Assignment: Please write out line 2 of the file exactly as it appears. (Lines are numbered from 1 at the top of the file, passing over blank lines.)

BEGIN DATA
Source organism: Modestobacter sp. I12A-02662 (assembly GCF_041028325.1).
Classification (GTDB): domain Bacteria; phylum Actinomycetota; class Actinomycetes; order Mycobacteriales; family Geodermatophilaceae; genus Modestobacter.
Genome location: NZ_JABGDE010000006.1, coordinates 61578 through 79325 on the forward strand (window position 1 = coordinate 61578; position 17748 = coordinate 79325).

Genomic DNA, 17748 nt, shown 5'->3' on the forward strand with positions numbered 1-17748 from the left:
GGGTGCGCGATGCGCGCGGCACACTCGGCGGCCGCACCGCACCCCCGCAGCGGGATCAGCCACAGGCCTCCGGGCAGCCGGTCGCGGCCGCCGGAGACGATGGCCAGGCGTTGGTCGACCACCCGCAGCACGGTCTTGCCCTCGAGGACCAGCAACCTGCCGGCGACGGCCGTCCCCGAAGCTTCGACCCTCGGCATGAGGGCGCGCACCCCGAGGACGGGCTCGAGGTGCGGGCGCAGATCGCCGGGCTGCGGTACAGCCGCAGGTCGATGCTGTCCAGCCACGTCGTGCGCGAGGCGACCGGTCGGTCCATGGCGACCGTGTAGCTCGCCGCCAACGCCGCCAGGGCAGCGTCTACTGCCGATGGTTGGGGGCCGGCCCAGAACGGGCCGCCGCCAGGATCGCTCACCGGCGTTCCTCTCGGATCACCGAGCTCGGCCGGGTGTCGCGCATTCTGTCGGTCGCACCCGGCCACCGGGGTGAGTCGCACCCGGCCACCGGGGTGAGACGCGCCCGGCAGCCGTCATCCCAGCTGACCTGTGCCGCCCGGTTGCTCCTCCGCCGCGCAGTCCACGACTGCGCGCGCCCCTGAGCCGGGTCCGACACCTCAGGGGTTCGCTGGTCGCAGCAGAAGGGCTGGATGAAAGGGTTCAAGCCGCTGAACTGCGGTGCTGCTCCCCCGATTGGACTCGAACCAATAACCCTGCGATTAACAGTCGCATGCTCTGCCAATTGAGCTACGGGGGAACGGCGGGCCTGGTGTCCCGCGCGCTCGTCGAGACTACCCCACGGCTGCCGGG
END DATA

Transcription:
Classification (GTDB): domain Bacteria; phylum Actinomycetota; class Actinomycetes; order Mycobacteriales; family Geodermatophilaceae; genus Modestobacter.